“Be not thou therefore ashamed of the testimony of our Lord, nor of me his prisoner: but be thou partaker of the afflictions of the gospel according to the power of God” (2 Tim. 1:8). “For I am not ashamed of the gospel of Christ” (Rom. 1:16). The ignominious death of Christ was a source of shame. Imagine one who would claim that his spiritual Savior redeemed him by being executed by the state. What power is there in that? What wisdom is there in being put to death by civil authority? See 1 Corinthians 1:18-31. Paul’s chains were for that cause, but Onesiphorus “was not ashamed.”

“He Sought Me Out”

Onesiphorus’ efforts to find Paul were done “very diligently.” It was not an easy task to cut through all the “red tape” in order to visit Paul. It took persistence, but, at last, he found him. Good works and deeds of kindness often require tenacity and boldness. Onesiphorus could have made a lame attempt to see Paul, and at his first rebuff he could have said, “Oh, well, at least I tried.” But he did not; instead, “he sought me out very diligently and found me.”

Our minds drift to the lost sheep, alone in the wilderness. The shepherd will not be thwarted by thorns and thistles. Onward he lunges and plunges until he hears feint and weak bleats and pleas of fear. With renewed spirit, he forges on, issuing words of reassurance with every step. Finally, he rescues his wandering one and embraces its shivering, quivering frame against his comforting breast. Can we not see Paul, stranded and abandoned, as he first views the brave Onesiphorus? With chains and shackles he rises to greet his beloved benefactor. His body is bound but his spirit is now free and unfettered by the blessed appearance of Onesiphorus. For, a moment, the painful memories of Phygellus and Hermogenes who forsook him are forgotten. Oh, blissful moment! Oh, glad reunion!

“How Many Things He Ministered”

We can only surmise the “many things,” the many ways, that Onesiphorus ministered unto Paul. Perhaps, again around the throne of heaven, we can ask Timothy, for he knew these things “very well.” Onesiphorus probably would not tell us.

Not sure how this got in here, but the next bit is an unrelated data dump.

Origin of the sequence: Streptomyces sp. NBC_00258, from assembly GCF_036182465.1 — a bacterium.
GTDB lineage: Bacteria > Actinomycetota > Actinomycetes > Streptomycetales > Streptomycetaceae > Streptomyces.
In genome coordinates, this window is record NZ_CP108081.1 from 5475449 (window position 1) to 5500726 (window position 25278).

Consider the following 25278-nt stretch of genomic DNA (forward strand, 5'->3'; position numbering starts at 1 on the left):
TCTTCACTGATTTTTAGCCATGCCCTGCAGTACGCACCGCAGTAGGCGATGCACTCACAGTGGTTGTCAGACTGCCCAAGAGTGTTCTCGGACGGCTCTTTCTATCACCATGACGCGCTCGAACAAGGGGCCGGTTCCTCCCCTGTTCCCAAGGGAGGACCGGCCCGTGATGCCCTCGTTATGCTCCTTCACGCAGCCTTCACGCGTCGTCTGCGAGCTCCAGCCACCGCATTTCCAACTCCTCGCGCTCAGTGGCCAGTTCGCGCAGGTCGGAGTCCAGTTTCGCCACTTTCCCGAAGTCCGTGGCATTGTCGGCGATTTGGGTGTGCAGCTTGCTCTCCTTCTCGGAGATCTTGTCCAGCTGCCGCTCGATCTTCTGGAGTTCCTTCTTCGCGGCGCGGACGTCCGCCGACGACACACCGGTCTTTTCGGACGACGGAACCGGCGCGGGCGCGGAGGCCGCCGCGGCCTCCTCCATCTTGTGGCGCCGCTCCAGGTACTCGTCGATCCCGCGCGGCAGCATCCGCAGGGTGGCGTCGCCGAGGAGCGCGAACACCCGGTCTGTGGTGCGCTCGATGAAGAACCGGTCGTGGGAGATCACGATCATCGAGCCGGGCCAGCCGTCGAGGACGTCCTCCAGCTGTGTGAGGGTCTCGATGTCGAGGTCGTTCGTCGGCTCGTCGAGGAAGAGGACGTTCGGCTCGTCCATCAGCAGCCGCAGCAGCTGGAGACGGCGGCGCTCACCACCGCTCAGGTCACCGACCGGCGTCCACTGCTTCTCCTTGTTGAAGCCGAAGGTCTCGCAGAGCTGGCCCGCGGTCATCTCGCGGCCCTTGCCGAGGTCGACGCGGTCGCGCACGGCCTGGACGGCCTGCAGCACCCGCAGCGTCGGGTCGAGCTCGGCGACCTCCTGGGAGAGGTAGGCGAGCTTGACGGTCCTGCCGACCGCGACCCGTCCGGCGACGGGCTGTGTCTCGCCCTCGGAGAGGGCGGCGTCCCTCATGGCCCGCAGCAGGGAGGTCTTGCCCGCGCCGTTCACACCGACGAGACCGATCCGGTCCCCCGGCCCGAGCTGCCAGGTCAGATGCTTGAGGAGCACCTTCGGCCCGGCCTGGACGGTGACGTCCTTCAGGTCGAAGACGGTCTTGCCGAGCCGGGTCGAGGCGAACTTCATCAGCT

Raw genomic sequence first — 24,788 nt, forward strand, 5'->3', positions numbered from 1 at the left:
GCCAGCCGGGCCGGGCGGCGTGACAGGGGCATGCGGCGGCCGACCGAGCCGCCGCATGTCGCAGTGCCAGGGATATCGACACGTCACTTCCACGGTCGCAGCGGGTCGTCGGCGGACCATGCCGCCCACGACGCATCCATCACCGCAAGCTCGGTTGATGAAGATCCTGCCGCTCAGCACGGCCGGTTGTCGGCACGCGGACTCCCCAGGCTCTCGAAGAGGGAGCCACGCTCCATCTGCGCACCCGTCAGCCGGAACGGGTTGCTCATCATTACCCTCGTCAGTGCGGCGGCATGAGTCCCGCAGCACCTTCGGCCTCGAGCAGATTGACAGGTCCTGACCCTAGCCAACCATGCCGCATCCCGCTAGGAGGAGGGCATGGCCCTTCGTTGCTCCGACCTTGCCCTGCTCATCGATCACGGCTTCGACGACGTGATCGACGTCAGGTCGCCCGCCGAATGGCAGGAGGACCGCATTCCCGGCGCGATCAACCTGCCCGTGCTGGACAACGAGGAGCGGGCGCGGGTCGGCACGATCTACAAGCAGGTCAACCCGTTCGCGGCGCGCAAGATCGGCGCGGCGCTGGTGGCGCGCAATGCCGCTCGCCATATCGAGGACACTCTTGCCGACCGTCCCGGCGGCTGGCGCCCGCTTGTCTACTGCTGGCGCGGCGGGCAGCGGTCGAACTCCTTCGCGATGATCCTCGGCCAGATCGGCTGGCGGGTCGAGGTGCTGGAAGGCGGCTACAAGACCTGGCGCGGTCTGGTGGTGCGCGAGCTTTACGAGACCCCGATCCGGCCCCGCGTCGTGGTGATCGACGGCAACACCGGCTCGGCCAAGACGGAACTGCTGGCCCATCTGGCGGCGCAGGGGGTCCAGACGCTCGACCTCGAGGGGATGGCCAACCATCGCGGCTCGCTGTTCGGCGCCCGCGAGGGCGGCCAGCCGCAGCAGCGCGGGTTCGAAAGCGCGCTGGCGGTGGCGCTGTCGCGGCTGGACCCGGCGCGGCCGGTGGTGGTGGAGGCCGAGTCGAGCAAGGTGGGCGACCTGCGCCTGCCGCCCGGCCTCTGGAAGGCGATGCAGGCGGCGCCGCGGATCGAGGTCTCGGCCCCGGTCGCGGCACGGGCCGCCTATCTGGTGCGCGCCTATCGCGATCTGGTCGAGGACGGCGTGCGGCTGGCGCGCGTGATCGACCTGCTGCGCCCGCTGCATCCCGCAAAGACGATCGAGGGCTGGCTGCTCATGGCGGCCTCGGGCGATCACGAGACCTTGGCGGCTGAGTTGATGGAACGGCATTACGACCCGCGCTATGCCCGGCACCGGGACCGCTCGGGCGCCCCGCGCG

There is a message in this for all of us. Such service will not go unnoticed by Him who sees the sparrow fall. “For God is not unrighteous to forget your work and labor of love, which ye have showed toward his name, in that ye have ministered to the saints and do minister” (Heb. 6:10). “Whosoever will be great among you, let him be your minister; and whosoever will be chief among you, let him be your servant: Even as the Son of man came not to be ministered unto, but to minister, and to give his life a ransom for many” (Matt. 20:26-28). If the Lord of us all ministered unto all, what should we, who are Lord of no one, do?

“The Lord Give Mercy”

Assuredly, Paul’s prayer that, “The Lord grant unto him that he may find mercy of the Lord in that day,” will be granted. We speak confidently in this regard, for our Lord Himself hath promised, “Blessed are the merciful: for they shall obtain mercy” (Matt. 5:7).

All of us need prayers for mercy. Is there not someone you have neglected to pray for? Good and godly souls are frequently neglected in our prayers. We assume that their grace and piety need nothing from us. But if a man of Onesiphorus’ stature was the object and subject of the great apostle’s prayers, should we not also pray for those whom we esteem and admire in the work of the Lord? Yes, but why should we? “For they have refreshed my spirit and yours: therefore acknowledge them that are such” (1 Cor. 16:18). Begin now.

Guardian of Truth XXX: 10, pp. 302-303
May 15, 1986